Monday, 26 September 2011

For some reason until now i did not notice that BIFF (Chris Garratt and Mick Kidd), mainstays of the British small press comics explosion of the early 1980s, have a website with a huge archive of old cartoons. I just wish they'd stick dates on them all. I vaguely recollect that this is an early one, though I never saw it in colour before.


And the following is later, though I don't remember ever seeing it before at all because I left England in 1986, and they got their regular spot in the Guardian just before that. They stood in for Posy Simmonds in 1985, but after her return they hung around for another twenty years. They currently appear in other assorted mags. This is an apt expression of their modus operandi. (click to enlarge and read)


In a 2007 press release for a retrospective collection, Chris Garratt wrote::
Raised on a diet of Hymns Ancient and Modern, Sartre and Joe Meek hits, Goldfish Virgins of the dodgems, Intrepid Riders of the Waltzers, wags of youth club literati and pioneers of skiffle, the Biff boys belong to a generation that said goodbye to trilby hats, pipes and National Service and ushered in the Golden Age of Rhythm & Blues, Existentialism and Vietnam. Their early work, retrospectively recognised as anglicised Situationism with its artless articulation of image and text détournement, montaging comic strip and philosophy, angst-riddled soliloquies and cowboy drawls, featured prominently in the sprawling publications and smudged ink mags of the Counter Culture.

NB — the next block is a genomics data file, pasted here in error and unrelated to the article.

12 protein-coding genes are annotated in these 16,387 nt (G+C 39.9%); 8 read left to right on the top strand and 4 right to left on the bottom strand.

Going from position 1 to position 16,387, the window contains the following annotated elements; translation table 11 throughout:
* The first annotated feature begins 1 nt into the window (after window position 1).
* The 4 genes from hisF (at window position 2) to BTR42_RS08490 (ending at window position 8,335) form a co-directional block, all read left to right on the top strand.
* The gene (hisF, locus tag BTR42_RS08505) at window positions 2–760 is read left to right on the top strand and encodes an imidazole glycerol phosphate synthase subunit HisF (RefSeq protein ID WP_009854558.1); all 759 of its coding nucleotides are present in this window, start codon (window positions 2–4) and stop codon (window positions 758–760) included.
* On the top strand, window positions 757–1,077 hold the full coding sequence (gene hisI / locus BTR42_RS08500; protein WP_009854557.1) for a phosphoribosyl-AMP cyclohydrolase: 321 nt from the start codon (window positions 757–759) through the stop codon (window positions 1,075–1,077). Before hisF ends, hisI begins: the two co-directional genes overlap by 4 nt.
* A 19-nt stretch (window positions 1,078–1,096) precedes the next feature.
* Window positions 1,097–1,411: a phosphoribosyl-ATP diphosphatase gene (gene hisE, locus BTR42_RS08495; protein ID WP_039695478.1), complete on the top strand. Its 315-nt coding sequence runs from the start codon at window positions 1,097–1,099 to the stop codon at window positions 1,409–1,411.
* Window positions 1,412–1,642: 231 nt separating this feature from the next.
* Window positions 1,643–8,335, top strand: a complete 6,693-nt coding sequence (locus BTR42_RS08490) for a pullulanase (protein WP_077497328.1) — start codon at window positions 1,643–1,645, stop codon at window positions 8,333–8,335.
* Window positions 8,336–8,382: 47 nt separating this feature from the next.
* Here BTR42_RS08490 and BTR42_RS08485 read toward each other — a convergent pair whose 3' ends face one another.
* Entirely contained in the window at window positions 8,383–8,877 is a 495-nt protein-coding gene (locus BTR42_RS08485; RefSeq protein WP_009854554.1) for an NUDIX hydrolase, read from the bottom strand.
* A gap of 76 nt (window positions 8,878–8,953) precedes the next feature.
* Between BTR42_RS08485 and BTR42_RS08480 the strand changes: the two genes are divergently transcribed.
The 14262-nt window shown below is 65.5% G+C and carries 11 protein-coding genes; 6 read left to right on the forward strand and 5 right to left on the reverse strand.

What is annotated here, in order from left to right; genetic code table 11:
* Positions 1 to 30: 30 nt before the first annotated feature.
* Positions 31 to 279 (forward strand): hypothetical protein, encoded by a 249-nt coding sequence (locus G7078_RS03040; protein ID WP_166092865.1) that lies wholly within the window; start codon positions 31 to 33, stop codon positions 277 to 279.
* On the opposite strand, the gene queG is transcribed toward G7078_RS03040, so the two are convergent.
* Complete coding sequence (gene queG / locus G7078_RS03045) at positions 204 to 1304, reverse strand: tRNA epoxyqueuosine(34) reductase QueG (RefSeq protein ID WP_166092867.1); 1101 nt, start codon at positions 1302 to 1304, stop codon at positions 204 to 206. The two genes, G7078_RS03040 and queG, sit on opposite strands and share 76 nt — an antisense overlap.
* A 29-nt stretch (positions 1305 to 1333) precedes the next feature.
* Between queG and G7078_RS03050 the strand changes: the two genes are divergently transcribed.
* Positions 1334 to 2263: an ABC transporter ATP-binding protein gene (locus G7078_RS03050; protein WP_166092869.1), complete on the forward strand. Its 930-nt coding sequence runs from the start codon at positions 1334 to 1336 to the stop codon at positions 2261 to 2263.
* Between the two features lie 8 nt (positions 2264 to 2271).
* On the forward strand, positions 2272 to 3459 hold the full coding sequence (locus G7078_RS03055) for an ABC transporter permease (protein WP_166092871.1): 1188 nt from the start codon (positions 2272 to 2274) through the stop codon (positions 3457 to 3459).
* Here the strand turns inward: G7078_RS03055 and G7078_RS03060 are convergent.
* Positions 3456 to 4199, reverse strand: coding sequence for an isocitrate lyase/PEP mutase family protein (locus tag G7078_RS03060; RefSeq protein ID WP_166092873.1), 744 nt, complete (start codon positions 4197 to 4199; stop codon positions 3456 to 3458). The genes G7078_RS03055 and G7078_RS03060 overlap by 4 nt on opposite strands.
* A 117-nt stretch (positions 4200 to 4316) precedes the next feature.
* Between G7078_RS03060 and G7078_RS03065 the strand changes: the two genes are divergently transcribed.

Holding up a cracked and peeling mirror to a cracked and peeling generation of new adults who exchanged WRP for SDP, beanbags for Habitat and IKEA, Biff eschewed the tedious route of “political satire” and its toothless ranting-to-the-converted in favour of a bewildered but first-hand commentary on the mapless aspirations, pretensions and farcical antics of the baby boomer meritocracy. Threaded through this nonsensical catalogue of faux-academic posturing, management-speak, Baudrillardian ramblings and psychobabble set in the deathly milieu of wicker furniture and avocado dips was a continuing fascination for new frontiers in astronomy, particle physics, psychology and the arts, deliberately colliding such “serious” endeavours with the loonier fringes of self improvement such as cushion-bashing psychotherapy, astrology and sweat lodges.
Biff continues in much the same manner, except without so much glue and scissors. Here's the opening panel of a recent strip (go check them out):

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